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Yet more research has shown that one to one physical treatment is effective for many different types of low back pain. The following article appeared in Medscape.

NEW YORK (Reuters Health) – Customized physical therapy may provide more relief for lower back pain than general advice on the best ways to remain active, an Australian study suggests.

Researchers offered 300 patients with lower back pain two advice sessions explaining the source of their discomfort and providing instruction on proper lifting techniques. Roughly half of them also got 10 treatment sessions of personalized physical therapy over 10 weeks.

The physical therapy group had significantly greater reductions in activity limitations at 10, 26, and 52 weeks than the advice group and they also had less back pain at 5, 10, and 26 weeks.

“Our findings suggest that advice works for many people but that individualized physical therapy achieves more rapid reduction in pain and, in the long term, superior improvements in function/disability,” lead author Dr. Jon Ford of La Trobe University in Bundoora, Australia, told Reuters Health by email.

Low-back disorders are common and many patients with acute problems have persistent symptoms for at least a year, Dr. Ford and colleagues note in an article online October 20 in the British Journal of Sports Medicine.

To be included in the study, patients needed to have experienced pain for six weeks to six months and have one of five specific types of back pain: disc herniation, reducible disc pain, non-reducible disc pain, joint pain, or multifactorial persistent pain.

Patients assigned to customized physical therapy in the study used specific exercise techniques tailored to the type of injury and individual barriers to recovery. Some, for example, focused on posture and lifting to ease disc pain, while others with disc herniation worked on motor control targeting specific muscle groups.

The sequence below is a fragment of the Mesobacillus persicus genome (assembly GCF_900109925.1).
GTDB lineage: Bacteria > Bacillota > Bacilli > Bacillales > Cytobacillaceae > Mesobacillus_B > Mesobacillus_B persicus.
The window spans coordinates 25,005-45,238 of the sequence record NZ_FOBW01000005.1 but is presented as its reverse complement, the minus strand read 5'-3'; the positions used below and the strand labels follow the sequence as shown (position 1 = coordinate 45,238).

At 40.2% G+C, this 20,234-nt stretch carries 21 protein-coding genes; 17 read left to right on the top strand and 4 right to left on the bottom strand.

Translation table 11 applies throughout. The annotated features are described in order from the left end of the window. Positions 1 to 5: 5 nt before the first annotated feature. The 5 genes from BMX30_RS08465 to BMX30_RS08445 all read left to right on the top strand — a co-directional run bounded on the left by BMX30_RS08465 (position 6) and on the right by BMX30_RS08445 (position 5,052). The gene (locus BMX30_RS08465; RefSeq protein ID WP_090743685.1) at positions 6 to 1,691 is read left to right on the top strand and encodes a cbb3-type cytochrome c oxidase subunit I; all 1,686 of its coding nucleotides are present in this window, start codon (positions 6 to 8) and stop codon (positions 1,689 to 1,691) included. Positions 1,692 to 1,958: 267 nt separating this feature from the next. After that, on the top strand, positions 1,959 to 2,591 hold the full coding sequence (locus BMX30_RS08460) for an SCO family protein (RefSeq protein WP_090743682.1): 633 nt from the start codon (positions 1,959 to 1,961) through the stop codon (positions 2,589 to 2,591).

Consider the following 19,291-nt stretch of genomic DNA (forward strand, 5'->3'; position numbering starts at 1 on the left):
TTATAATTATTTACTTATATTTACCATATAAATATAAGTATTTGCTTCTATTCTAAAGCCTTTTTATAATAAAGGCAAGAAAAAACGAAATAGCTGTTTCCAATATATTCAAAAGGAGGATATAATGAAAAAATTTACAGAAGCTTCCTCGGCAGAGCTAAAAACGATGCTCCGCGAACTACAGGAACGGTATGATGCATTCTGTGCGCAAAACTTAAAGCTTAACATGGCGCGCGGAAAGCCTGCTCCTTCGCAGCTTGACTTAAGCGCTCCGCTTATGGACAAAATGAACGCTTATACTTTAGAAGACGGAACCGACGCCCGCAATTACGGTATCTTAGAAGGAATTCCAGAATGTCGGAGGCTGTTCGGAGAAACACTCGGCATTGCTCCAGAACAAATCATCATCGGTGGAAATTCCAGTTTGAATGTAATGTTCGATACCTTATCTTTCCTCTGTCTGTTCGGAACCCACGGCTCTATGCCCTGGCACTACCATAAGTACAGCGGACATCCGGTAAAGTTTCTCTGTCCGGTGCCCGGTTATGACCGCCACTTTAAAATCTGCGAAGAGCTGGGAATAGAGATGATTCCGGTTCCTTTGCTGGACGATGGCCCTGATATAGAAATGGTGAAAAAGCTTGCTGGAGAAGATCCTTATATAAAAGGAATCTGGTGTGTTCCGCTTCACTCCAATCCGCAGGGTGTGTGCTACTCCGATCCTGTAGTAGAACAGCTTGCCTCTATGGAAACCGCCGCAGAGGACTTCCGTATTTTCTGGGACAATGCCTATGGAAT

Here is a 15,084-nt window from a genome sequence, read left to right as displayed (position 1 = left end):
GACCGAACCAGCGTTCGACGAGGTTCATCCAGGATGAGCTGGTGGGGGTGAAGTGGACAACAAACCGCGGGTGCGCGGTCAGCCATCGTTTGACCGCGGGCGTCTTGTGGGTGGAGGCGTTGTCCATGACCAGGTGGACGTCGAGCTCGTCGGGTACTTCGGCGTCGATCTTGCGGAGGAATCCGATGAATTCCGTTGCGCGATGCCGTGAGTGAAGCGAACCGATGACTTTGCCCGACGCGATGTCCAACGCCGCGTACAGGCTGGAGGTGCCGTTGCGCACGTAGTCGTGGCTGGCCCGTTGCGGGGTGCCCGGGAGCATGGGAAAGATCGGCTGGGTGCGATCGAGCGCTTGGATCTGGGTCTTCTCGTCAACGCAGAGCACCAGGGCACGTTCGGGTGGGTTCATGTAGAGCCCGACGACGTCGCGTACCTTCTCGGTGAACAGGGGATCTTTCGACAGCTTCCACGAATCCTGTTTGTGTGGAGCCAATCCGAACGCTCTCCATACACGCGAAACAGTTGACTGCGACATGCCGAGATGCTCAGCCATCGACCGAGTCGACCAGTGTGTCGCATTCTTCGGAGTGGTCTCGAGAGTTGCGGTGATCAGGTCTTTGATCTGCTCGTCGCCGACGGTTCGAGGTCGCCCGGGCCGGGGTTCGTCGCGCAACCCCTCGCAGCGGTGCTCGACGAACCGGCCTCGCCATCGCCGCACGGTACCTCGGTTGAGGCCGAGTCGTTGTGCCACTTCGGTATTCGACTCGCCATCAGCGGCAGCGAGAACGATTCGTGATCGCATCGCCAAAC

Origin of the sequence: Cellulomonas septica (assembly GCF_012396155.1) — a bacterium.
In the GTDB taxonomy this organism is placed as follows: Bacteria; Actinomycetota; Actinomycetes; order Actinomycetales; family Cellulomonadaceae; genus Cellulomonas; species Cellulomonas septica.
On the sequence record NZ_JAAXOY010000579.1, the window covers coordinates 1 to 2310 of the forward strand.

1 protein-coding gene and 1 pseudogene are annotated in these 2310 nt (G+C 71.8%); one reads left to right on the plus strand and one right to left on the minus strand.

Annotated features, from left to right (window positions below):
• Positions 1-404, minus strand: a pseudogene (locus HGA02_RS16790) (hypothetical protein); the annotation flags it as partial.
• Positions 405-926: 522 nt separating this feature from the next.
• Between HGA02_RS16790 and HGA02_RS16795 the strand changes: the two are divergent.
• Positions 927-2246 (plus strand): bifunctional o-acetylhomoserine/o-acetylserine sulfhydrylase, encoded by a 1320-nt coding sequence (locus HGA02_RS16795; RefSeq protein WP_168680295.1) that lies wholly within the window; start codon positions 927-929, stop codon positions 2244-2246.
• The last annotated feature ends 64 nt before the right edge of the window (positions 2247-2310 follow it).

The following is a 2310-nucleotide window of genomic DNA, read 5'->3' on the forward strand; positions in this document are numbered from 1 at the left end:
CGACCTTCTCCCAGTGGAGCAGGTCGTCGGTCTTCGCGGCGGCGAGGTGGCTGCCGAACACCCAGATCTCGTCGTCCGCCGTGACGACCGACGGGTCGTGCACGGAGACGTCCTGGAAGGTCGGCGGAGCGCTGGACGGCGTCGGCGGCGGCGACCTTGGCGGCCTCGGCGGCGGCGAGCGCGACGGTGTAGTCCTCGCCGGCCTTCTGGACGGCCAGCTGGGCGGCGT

Participants in both the advice and the physical therapy groups improved over time, but the people who received the customized exercise sessions generally did better.

One shortcoming of the study is that the advice group had far fewer encounters with health providers than the physical therapy group, the authors acknowledge.

“There was an 8-session difference in treatment groups, so there was a notable difference in provider attention that could account for some of these group differences,” Dr. Steven George, a physical therapy researcher at the University of Florida who wasn’t involved in the study, told Reuters Health by email.

In addition, the differences in outcomes between the two groups aren’t that large, as is often the case in studies of back pain, Julie Fritz, associate dean for research at the College of Health at the University of Utah in Salt Lake City, told Reuters Health by email.

“Back pain is very common and many patients are advised to attend physical therapy at some point,” Fritz said. “The challenge for researchers is to continue to examine which particular physical therapy interventions work for specific types of patients with low back pain and determine the optimal timing for physical therapy intervention.”

LifeCare Health supported this research and employed six coauthors during the study.

SOURCE: http://bit.ly/1PoQKkC

Br J Sports Med 2015.

Richard Katesmark comments, “ Obviously from my perspective the results are no surprise. It is noteworthy how effective simple advice can be, however I would expect the improvements between the two groups to be even more marked had the participants in the trial had more complex/longstanding low back problems, requiring an expert ‘bespoke’ approach “